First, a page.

The students behind White Light Medical, the winner of the Cal State Fullerton Business Plan Competition, are not resting on their laurels. They are focused on joining as many competitions as possible to refine their concept and attract attention from potential investors.
The team developed AccuSpine, an improvement on the medical probe used by spinal surgeons. The device uses an algorithm to help surgeons insert screws more accurately, which could reduce time in surgery, recovery time and risks related to radiation exposure.
Cal State Fullerton student Andre Conde partnered with two Johns Hopkins University biomedical engineering students to form White Light Medical, and they have been working on their pitch to investors.
Conde, a business administration major with a joint emphasis in accounting and finance, represented the team at the California Dreamin’ Entrepreneurship Conference and Competition at Chapman University in April. He did not make it past the semifinal round, but he said he did gain some valuable lessons.
“The competition was obviously tough, but we did get a lot of positive feedback,” said Conde, who is the chief financial officer of White Light Medical. “There are a lot of people that did like our device. We also took a lot from it, there’s some things we can change, some things we can adjust (for our business).”
Conde’s partners focus more on medical technology, while he handles the business end. Luis Herrera serves as the chief executive officer, and Anvesh Annadanam is the chief technical officer.
They devised a plan in 2012 when Herrera, Conde’s childhood friend, came back to Southern California during Thanksgiving break. Herrera told Conde about the problems he had with the business side of his other projects and Conde put himself out there. “If you ever do anything else and you need help, you can reach out to me and I’ll help you,” he told Herrera.
By improving precision, AccuSpine helps prevent doctors from accidentally breaching the pedicles, part of the vertebral arch, when conducting spinal surgery.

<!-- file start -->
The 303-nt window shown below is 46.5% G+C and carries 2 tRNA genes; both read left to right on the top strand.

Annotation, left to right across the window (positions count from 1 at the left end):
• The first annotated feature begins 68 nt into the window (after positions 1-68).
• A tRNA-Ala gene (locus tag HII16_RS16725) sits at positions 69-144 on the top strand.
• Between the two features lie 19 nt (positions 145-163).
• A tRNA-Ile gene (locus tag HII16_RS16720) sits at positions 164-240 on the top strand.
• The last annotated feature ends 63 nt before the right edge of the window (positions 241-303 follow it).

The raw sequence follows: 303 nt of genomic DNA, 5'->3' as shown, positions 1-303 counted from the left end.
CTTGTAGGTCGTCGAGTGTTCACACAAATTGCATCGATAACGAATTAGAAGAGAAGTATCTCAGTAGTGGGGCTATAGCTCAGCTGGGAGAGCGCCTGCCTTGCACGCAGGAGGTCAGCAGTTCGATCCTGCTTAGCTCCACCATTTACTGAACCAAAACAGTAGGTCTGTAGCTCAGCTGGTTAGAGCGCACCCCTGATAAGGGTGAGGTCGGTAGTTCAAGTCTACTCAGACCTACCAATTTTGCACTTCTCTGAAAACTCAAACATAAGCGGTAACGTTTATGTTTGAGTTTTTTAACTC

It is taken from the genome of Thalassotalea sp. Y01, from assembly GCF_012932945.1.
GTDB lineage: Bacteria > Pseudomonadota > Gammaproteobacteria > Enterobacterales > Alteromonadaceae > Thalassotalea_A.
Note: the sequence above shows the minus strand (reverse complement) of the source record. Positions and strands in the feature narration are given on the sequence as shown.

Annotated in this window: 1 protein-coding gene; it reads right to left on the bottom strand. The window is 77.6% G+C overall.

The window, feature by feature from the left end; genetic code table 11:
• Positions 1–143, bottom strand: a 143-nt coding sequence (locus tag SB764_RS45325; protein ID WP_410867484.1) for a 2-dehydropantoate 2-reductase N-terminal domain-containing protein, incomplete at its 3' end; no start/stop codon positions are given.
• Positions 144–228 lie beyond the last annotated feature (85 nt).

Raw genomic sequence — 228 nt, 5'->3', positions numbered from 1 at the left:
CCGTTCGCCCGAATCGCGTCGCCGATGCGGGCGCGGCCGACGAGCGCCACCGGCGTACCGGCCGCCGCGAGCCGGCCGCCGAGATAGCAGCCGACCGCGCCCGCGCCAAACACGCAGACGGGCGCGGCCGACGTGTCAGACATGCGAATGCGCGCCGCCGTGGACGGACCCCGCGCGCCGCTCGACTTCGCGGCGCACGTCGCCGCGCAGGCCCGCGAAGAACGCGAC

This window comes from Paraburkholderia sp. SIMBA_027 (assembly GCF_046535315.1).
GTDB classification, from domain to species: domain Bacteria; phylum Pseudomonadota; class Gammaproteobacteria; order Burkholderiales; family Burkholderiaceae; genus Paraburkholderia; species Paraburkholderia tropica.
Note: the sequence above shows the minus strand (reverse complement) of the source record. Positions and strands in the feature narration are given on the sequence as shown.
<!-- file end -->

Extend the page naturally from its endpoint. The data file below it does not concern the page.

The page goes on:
“(Herrera) was actually sitting in on some spinal surgeries,” Conde said. “He was with the surgeons, and he was seeing how tedious the process is and how long it takes.”
While Conde was at Chapman, his partners were competing in the Johns Hopkins University Business Plan Competition. The team finished in first place in the undergraduate division of the medical technology and life sciences category, earning a $10,000 prize.
Working separately has its benefits, because team members are able to attend prestigious competitions on the west and east coasts, but the lack of physical interaction has its drawbacks.
“The time difference is three hours, so sometimes they get home and I get home a little bit later, whatever it may be,” Conde said. “We’re a team, so we need to make executive decisions and sometimes being able to get back to people, having to communicate back and forth … (it’s) kind of a barrier for us.”
Although the team wants to get as much exposure as possible, they are not yet accepting money from investors, Conde said.
“We want to see what our options are,” he said. “When you accept money, you’re basically giving part of your company in return. And so sometimes, these investors want a big part, and I guess as an entrepreneur, that’s one of the hardest parts, to give up part of your company.”
Herrera represented his group at the International Business Model Competition, which took place this weekend at Brigham Young University, but did not qualify for the finals.
Conde and his partners hope to attend several more competitions, including the Innovation Quest iQ Competition at Cal Poly San Luis Obispo later this month.